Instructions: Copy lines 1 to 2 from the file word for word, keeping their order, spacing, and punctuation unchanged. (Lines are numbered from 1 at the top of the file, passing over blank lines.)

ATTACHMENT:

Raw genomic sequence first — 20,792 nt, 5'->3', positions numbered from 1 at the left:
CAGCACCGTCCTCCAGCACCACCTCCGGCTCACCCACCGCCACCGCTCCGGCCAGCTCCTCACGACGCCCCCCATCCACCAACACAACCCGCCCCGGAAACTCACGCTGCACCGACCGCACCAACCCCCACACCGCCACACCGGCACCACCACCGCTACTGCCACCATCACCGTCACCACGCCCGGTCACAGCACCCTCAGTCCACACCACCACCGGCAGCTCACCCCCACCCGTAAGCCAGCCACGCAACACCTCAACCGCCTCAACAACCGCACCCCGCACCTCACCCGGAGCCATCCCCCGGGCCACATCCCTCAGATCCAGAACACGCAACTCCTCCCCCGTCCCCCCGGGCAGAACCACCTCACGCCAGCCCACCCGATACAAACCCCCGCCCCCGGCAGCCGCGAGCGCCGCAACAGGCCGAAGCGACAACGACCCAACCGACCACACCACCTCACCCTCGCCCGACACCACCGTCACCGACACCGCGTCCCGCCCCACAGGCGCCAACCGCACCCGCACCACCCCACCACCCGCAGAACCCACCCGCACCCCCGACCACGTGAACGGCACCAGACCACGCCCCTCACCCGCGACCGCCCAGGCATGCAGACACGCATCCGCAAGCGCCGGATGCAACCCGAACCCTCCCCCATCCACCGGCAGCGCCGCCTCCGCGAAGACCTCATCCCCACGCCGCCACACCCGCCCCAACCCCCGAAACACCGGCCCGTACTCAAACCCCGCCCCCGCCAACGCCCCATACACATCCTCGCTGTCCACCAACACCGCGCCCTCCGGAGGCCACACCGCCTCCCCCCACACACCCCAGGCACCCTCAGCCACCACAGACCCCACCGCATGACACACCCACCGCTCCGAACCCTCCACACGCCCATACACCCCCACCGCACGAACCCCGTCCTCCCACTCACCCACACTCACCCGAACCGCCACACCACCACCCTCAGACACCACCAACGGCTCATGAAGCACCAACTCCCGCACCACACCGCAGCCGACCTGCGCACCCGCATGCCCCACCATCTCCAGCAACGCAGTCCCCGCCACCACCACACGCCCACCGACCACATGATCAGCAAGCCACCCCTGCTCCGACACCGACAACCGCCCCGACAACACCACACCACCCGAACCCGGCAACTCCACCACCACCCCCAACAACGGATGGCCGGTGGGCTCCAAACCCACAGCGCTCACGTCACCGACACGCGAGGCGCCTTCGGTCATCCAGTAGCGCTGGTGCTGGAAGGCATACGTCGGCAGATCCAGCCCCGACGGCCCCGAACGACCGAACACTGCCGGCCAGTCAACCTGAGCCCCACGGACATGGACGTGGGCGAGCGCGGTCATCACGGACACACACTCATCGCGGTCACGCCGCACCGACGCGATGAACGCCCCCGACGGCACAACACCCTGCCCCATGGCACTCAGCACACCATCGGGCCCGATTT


Raw genomic sequence first — 20,792 nt, 5'->3', positions numbered from 1 at the left:
CAGCACCGTCCTCCAGCACCACCTCCGGCTCACCCACCGCCACCGCTCCGGCCAGCTCCTCACGACGCCCCCCATCCACCAACACAACCCGCCCCGGAAACTCACGCTGCACCGACCGCACCAACCCCCACACCGCCACACCGGCACCACCACCGCTACTGCCACCATCACCGTCACCACGCCCGGTCACAGCACCCTCAGTCCACACCACCACCGGCAGCTCACCCCCACCCGTAAGCCAGCCACGCAACACCTCAACCGCCTCAACAACCGCACCCCGCACCTCACCCGGAGCCATCCCCCGGGCCACATCCCTCAGATCCAGAACACGCAACTCCTCCCCCGTCCCCCCGGGCAGAACCACCTCACGCCAGCCCACCCGATACAAACCCCCGCCCCCGGCAGCCGCGAGCGCCGCAACAGGCCGAAGCGACAACGACCCAACCGACCACACCACCTCACCCTCGCCCGACACCACCGTCACCGACACCGCGTCCCGCCCCACAGGCGCCAACCGCACCCGCACCACCCCACCACCCGCAGAACCCACCCGCACCCCCGACCACGTGAACGGCACCAGACCACGCCCCTCACCCGCGACCGCCCAGGCATGCAGACACGCATCCGCAAGCGCCGGATGCAACCCGAACCCTCCCCCATCCACCGGCAGCGCCGCCTCCGCGAAGACCTCATCCCCACGCCGCCACACCCGCCCCAACCCCCGAAACACCGGCCCGTACTCAAACCCCGCCCCCGCCAACGCCCCATACACATCCTCGCTGTCCACCAACACCGCGCCCTCCGGAGGCCACACCGCCTCCCCCCACACACCCCAGGCACCCTCAGCCACCACAGACCCCACCGCATGACACACCCACCGCTCCGAACCCTCCACACGCCCATACACCCCCACCGCACGAACCCCGTCCTCCCACTCACCCACACTCACCCGAACCGCCACACCACCACCCTCAGACACCACCAACGGCTCATGAAGCACCAACTCCCGCACCACACCGCAGCCGACCTGCGCACCCGCATGCCCCACCATCTCCAGCAACGCAGTCCCCGCCACCACCACACGCCCACCGACCACATGATCAGCAAGCCACCCCTGCTCCGACACCGACAACCGCCCCGACAACACCACACCACCCGAACCCGGCAACTCCACCACCACCCCCAACAACGGATGGCCGGTGGGCTCCAAACCCACAGCGCTCACGTCACCGACACGCGAGGCGCCTTCGGTCATCCAGTAGCGCTGGTGCTGGAAGGCATACGTCGGCAGATCCAGCCCCGACGGCCCCGAACGACCGAACACTGCCGGCCAGTCAACCTGAGCCCCACGGACATGGACGTGGGCGAGCGCGGTCATCACGGACACACACTCATCGCGGTCACGCCGCACCGACGCGATGAACGCCCCCGACGGCACAACACCCTGCCCCATGGCACTCAGCACACCATCGGGCCCGATTT